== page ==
An interview with the Journal of Child Language Special Issue Editors

JCL Blog Post May 2014Q & A with Johanne Paradis and Elma Blom, Guest Editors of a forthcoming special issue of Journal of Child Language.

Thank you both for agreeing to answer a few questions for Cambridge Extra.

 Firstly, can you explain to us why you chose to focus on the topic of ‘Age of Acquisition Effects in Child Language?’

The popular wisdom about success in language learning is: “the earlier the better”.  What the impact is of the age when people start to learn a language on their ultimate success in learning that language has also been a major focus for researchers.  When it comes to adults, research and the popular wisdom are largely in sync; most of the time, adults never learn to speak a second language exactly like native-speakers of that language.  However, little is known about age of language learning effects during childhood. In other words: it is clear that children are better language learners than adults, but are infants also better than toddlers, and toddlers better than older children? Does starting to learn a language at a later age impact all dimensions of linguistic ability equally, e.g., pronunciation, grammar, vocabulary?  Older children are often faster language learners than younger children, but does this mean they achieve better success in the long run or not?

Also important to consider is that some children learn a language later under different circumstances.  For example, deaf children of hearing parents often experience a delay in exposure to any language because their parents do not know sign language and the children cannot access oral language input.  For these children, learning their first language might not begin at birth like it does for other children.  Internationally adopted children often abruptly stop learning their first language and then begin to learn their ‘second first language’ as infants or toddlers.  Children in migrant families often learn their heritage language exclusively at first, and thus, do not begin to learn the societal language until they are older.  There has been some research on these different populations of children who start to learn either their first or their second language after birth, but we need more research in order to fully understand the language acquisition outcomes of children in these different circumstances.

Age of acquisition effects in child language are not only interesting from a theoretical point of view – understanding how maturational changes affect language development – but they are also relevant from a societal point of view. In many societies there is an increasing number of children who are exposed to a new language sometime during childhood because of adoption or migration, and it is important to know what special educational support these children might need, because often they not only have to learn a new language but also have to achieve academically in this new language.  The popular notion of the “earlier the better” can work against these children in the sense that it is often assumed that they will learn a new language effortlessly and perfectly over a short period of time.  However, we actually need more research to know more about what we can expect of children’s language acquisition when it begins later than birth.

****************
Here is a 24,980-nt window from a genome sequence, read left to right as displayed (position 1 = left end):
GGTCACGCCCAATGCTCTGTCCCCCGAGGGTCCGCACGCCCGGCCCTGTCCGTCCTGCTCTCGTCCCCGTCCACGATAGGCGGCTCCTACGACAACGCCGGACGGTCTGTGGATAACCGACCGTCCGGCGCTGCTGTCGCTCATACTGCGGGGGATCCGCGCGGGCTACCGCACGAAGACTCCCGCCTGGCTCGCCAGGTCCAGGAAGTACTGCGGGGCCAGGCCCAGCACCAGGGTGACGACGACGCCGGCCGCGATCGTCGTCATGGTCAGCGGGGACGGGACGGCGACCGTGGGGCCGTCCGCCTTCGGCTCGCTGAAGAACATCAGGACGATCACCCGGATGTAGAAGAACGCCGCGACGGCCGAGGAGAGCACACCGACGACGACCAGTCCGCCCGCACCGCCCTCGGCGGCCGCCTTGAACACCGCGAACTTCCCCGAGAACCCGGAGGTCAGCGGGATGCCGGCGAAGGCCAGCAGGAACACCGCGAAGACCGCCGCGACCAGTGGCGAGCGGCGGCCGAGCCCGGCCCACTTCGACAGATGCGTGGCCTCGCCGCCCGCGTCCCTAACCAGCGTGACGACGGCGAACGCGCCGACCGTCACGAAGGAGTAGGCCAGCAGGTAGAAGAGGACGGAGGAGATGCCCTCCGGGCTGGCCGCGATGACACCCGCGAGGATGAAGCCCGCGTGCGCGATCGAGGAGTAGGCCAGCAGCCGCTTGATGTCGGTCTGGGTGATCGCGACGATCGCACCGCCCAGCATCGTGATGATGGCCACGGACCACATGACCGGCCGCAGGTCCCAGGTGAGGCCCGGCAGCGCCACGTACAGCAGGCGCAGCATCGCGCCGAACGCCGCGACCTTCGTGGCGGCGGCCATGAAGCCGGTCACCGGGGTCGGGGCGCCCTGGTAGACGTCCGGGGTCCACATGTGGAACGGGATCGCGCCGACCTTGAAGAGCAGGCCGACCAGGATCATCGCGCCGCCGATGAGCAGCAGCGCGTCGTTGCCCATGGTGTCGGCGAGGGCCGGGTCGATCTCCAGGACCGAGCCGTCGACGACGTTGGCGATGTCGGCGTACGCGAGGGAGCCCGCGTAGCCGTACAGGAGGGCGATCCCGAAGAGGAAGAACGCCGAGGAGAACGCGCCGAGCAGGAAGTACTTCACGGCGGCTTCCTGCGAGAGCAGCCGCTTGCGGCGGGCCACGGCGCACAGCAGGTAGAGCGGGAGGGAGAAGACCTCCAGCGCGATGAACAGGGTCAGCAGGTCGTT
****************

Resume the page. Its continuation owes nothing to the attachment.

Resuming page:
What contribution do you hope the special issue will make?

There are existing studies on age of acquisition effects in child language, but so far, the findings are rather scattered and the number of studies is small in comparison to the studies on adult language learners. What we hope is that, through this special issue, we will be able to bring together a collection of studies on this topic that will provide not only an up-to-date overview, but also enhance our insight by enabling comparison of the findings across studies. One aspect we particularly like about this special issue is that we can include a large number of different studies – our target is 15 – much more than in many other journal special issues.